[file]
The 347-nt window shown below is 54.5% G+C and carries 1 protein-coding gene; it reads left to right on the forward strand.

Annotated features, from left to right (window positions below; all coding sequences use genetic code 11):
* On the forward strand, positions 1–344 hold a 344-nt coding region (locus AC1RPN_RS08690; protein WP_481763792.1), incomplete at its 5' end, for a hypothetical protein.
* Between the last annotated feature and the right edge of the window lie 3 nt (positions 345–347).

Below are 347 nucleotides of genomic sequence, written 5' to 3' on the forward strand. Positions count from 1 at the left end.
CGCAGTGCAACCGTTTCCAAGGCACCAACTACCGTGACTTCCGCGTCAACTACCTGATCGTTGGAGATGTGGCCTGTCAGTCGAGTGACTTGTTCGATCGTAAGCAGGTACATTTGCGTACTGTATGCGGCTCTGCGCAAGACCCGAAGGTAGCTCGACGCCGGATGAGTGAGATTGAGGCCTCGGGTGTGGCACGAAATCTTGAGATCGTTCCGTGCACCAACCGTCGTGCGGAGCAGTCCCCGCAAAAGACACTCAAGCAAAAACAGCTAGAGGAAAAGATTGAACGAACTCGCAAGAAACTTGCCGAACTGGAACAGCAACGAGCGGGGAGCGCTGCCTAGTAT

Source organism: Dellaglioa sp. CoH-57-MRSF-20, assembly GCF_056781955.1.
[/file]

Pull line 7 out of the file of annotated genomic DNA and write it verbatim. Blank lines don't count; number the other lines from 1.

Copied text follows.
Source organism: Dellaglioa sp. CoH-57-MRSF-20, assembly GCF_056781955.1.